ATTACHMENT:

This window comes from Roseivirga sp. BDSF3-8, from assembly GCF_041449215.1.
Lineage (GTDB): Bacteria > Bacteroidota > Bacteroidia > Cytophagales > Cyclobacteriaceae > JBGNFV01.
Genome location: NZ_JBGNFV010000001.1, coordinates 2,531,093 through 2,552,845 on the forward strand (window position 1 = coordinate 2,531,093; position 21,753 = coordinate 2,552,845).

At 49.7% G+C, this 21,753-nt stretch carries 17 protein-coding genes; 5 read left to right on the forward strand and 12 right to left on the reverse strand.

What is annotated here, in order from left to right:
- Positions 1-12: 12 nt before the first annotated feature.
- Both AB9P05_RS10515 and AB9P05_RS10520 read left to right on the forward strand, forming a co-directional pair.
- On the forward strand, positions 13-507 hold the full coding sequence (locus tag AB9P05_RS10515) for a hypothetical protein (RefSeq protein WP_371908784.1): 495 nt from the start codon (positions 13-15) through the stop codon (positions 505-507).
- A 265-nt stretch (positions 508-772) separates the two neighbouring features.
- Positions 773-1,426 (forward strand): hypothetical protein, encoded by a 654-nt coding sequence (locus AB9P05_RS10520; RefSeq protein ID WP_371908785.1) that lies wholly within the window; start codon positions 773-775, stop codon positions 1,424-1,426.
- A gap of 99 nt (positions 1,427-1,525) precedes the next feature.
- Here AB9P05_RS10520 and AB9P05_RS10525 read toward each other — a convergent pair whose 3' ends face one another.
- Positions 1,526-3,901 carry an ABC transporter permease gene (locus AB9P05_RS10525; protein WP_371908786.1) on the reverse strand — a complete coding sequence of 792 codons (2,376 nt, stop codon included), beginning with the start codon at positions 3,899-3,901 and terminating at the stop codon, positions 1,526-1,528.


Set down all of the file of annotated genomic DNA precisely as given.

This window comes from Roseivirga sp. BDSF3-8, from assembly GCF_041449215.1.
Lineage (GTDB): Bacteria > Bacteroidota > Bacteroidia > Cytophagales > Cyclobacteriaceae > JBGNFV01.
Genome location: NZ_JBGNFV010000001.1, coordinates 2,531,093 through 2,552,845 on the forward strand (window position 1 = coordinate 2,531,093; position 21,753 = coordinate 2,552,845).

At 49.7% G+C, this 21,753-nt stretch carries 17 protein-coding genes; 5 read left to right on the forward strand and 12 right to left on the reverse strand.

What is annotated here, in order from left to right:
- Positions 1-12: 12 nt before the first annotated feature.
- Both AB9P05_RS10515 and AB9P05_RS10520 read left to right on the forward strand, forming a co-directional pair.
- On the forward strand, positions 13-507 hold the full coding sequence (locus tag AB9P05_RS10515) for a hypothetical protein (RefSeq protein WP_371908784.1): 495 nt from the start codon (positions 13-15) through the stop codon (positions 505-507).
- A 265-nt stretch (positions 508-772) separates the two neighbouring features.
- Positions 773-1,426 (forward strand): hypothetical protein, encoded by a 654-nt coding sequence (locus AB9P05_RS10520; RefSeq protein ID WP_371908785.1) that lies wholly within the window; start codon positions 773-775, stop codon positions 1,424-1,426.
- A gap of 99 nt (positions 1,427-1,525) precedes the next feature.
- Here AB9P05_RS10520 and AB9P05_RS10525 read toward each other — a convergent pair whose 3' ends face one another.
- Positions 1,526-3,901 carry an ABC transporter permease gene (locus AB9P05_RS10525; protein WP_371908786.1) on the reverse strand — a complete coding sequence of 792 codons (2,376 nt, stop codon included), beginning with the start codon at positions 3,899-3,901 and terminating at the stop codon, positions 1,526-1,528.